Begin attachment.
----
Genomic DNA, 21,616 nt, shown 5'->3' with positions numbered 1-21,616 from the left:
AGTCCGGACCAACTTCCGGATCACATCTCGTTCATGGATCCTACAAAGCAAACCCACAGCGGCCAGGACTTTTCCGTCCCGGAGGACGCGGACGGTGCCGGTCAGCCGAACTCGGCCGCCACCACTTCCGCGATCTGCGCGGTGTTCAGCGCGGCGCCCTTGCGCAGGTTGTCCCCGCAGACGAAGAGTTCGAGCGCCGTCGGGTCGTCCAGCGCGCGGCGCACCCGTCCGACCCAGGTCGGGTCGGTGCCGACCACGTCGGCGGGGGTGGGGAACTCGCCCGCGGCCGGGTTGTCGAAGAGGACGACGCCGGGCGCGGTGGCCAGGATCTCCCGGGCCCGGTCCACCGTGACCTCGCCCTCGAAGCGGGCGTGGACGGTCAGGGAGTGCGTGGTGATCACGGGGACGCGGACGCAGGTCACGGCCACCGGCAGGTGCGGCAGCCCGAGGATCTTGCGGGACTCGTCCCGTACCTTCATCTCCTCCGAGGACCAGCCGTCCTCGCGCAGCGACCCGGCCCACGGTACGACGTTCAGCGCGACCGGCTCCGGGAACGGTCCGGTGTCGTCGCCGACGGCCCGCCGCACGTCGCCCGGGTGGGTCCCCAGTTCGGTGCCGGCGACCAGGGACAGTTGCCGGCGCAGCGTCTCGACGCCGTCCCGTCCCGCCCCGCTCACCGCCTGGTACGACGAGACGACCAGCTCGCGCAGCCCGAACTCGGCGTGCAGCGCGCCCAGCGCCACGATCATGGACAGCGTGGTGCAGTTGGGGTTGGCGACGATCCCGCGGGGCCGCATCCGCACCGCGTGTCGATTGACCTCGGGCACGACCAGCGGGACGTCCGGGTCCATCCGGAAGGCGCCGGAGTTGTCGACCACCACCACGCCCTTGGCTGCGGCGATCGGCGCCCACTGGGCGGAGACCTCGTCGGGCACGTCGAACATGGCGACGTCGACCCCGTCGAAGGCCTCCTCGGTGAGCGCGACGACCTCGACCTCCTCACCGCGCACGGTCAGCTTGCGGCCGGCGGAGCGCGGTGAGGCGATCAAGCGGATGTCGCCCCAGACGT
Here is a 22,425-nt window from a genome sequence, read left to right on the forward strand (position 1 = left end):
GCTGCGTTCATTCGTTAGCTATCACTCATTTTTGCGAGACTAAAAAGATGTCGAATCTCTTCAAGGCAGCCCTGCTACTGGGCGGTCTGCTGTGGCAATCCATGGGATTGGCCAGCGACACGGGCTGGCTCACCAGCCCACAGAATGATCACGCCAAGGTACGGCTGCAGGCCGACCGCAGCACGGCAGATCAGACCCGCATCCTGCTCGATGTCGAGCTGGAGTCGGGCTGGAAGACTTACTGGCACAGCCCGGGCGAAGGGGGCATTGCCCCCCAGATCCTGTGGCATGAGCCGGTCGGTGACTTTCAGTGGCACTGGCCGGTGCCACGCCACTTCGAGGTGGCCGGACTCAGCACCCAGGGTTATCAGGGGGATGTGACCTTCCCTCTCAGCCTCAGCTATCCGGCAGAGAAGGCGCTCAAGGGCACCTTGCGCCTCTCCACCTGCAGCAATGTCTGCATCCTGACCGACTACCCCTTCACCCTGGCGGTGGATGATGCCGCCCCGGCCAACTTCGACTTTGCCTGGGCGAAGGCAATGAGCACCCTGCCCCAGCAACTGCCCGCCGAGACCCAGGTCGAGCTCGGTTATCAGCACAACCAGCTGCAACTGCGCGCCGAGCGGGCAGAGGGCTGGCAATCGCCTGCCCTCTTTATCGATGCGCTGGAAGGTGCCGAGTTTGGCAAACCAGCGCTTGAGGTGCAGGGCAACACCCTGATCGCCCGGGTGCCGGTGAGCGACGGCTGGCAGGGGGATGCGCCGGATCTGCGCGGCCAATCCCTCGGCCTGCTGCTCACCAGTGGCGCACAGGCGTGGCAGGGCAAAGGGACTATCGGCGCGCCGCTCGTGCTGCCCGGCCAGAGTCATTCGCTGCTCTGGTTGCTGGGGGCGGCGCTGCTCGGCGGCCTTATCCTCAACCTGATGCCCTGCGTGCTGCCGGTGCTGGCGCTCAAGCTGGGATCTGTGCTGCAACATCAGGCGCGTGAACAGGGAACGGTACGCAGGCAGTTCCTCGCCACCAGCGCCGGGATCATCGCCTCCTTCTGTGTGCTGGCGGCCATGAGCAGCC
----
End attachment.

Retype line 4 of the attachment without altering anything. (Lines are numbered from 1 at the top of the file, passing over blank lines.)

GCTGCGTTCATTCGTTAGCTATCACTCATTTTTGCGAGACTAAAAAGATGTCGAATCTCTTCAAGGCAGCCCTGCTACTGGGCGGTCTGCTGTGGCAATCCATGGGATTGGCCAGCGACACGGGCTGGCTCACCAGCCCACAGAATGATCACGCCAAGGTACGGCTGCAGGCCGACCGCAGCACGGCAGATCAGACCCGCATCCTGCTCGATGTCGAGCTGGAGTCGGGCTGGAAGACTTACTGGCACAGCCCGGGCGAAGGGGGCATTGCCCCCCAGATCCTGTGGCATGAGCCGGTCGGTGACTTTCAGTGGCACTGGCCGGTGCCACGCCACTTCGAGGTGGCCGGACTCAGCACCCAGGGTTATCAGGGGGATGTGACCTTCCCTCTCAGCCTCAGCTATCCGGCAGAGAAGGCGCTCAAGGGCACCTTGCGCCTCTCCACCTGCAGCAATGTCTGCATCCTGACCGACTACCCCTTCACCCTGGCGGTGGATGATGCCGCCCCGGCCAACTTCGACTTTGCCTGGGCGAAGGCAATGAGCACCCTGCCCCAGCAACTGCCCGCCGAGACCCAGGTCGAGCTCGGTTATCAGCACAACCAGCTGCAACTGCGCGCCGAGCGGGCAGAGGGCTGGCAATCGCCTGCCCTCTTTATCGATGCGCTGGAAGGTGCCGAGTTTGGCAAACCAGCGCTTGAGGTGCAGGGCAACACCCTGATCGCCCGGGTGCCGGTGAGCGACGGCTGGCAGGGGGATGCGCCGGATCTGCGCGGCCAATCCCTCGGCCTGCTGCTCACCAGTGGCGCACAGGCGTGGCAGGGCAAAGGGACTATCGGCGCGCCGCTCGTGCTGCCCGGCCAGAGTCATTCGCTGCTCTGGTTGCTGGGGGCGGCGCTGCTCGGCGGCCTTATCCTCAACCTGATGCCCTGCGTGCTGCCGGTGCTGGCGCTCAAGCTGGGATCTGTGCTGCAACATCAGGCGCGTGAACAGGGAACGGTACGCAGGCAGTTCCTCGCCACCAGCGCCGGGATCATCGCCTCCTTCTGTGTGCTGGCGGCCATGAGCAGCC